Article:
The two grades were split with one teacher for all.Patsy and I sat across the aisle from the division line, she in the sixth and I in the fifth.We use to draw pictures of models and their clothes.Patsy was so talented and could draw the best legs on those paper models.I envied her that talent.I remember one year that the teacher permitted us to draw a Christmas scene on the chalk board.Billy Williams (Colonel Williams’ son) drew the most beautiful scenes of Christmas. We all thought it was a work of art. There is just too much that I can remember from Bynum but you probably know most of it.Did anyone ever tell you that there was an upper and lower village to the Bynum apartments?Well, that is a whole other story to itself.
My husband, Bill, didn’t live in Bynum during those “good ole” days in Bynum.He arrived later whenhis familymoved to Terrace Homes from Bradford, TN, when I was in Junior High School.I lived right down the street from him in Terrace Homes.He was/is two years older than I am/was so he was already in high school.Back then he was “too old”for me, but guess what?We’ve been married for 48 years. Bill did work for Skeet Abbot at the old grocery store and later for Brooks Mundy.I remember Bill riding a bicycle to deliver our groceries when we lived in the apartment in the upper village.His family had also found it imperative to move to cardboard city because of the expenses of Terrace Homes.Bill can still cut up a chicken post haste thanks to all his training at the Bynum Grocery Store. Bill also worked for Dr. Stephens doing the books at the old Rexall Drug Store. He partially put himself through college working for Doc Stephens.
After our “upscale living” in Terrace Homes, we had to move back to cardboard city because Terrace Homes was too pricey for us.My family and I lived in apartment 78 and I baby sat the Crocket children who lived in the end apartment.My Mother and Mildred became good friends.As a matter of fact, I still baby sat the Crocket children when they moved to their “mansion” over by the Meltons and the Canants.Back then, that was really “moving up” to be able to build one’s own home away from cardboard city.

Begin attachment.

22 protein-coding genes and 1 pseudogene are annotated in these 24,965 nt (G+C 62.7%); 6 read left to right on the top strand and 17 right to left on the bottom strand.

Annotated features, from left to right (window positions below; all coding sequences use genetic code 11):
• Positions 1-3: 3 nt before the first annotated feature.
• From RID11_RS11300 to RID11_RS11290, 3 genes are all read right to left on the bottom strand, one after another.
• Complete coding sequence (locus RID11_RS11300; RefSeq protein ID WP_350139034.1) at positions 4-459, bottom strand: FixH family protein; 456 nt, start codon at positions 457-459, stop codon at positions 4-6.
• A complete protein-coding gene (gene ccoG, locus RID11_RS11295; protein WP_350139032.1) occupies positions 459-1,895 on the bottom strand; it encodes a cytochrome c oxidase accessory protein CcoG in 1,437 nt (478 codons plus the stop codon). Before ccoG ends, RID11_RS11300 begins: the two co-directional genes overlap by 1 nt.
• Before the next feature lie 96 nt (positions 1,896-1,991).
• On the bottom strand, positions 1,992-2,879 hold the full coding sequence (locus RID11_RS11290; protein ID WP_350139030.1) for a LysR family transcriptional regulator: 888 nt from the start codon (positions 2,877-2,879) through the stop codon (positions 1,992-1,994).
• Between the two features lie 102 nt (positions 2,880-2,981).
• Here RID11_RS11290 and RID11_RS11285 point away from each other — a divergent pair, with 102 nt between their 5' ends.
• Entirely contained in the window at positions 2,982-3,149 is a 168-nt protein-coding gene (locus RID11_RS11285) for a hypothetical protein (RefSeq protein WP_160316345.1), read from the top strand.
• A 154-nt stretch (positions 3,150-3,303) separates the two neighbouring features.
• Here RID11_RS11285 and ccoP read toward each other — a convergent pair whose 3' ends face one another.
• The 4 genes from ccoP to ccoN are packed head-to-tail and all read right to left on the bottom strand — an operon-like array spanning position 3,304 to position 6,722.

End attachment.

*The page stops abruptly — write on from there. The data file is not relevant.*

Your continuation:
I remember when Allen Homes was built and how huge and clean and beautiful those houses seemed to everyone. I wished so much that my family could afford one of those houses.We went over many times to check the progress of the building project.
Well, Gary, as you can see, I could go on and one about my childhood in Bynum.I loved it there and cried for days when we had to move out.The teenagers from church had a “surprise” farewell party for me and I simply didn’t understand why I was being given a going away party as I never expected to leave or not come back.
Your Bynum Kid,
Cynthia Hart Arnold
P.S. I must share with you one of my favorite memories of living in the “lower village.”All the kids in the neighborhood could stay outside late after dark because back then it was safe to do so.After dark we would watch the bats fly around the electric poles and we had a favorite game called “King/Queen (whichever was appropriate at the moment) of the Garbage Cans.”Well, the garbage cans were enclosed on the sides and back with concrete walls.Kids would get up on the top of these walls and try to keep those below from touching them.Whoever never got touched became the King or Queen of the Garbage Cans.
We could play this game for hours and, you know, I don’t remember anyone ever getting hurt, falling off the walls, or anything of that sort.In my old neighborhood lived the Harts, Burgesses, Carpenters, Kinsauls, Hollingsworths, Braxtons to name a few.All the kids from these families played this game at one time or another.I wonder if I am the only one who remembers this game?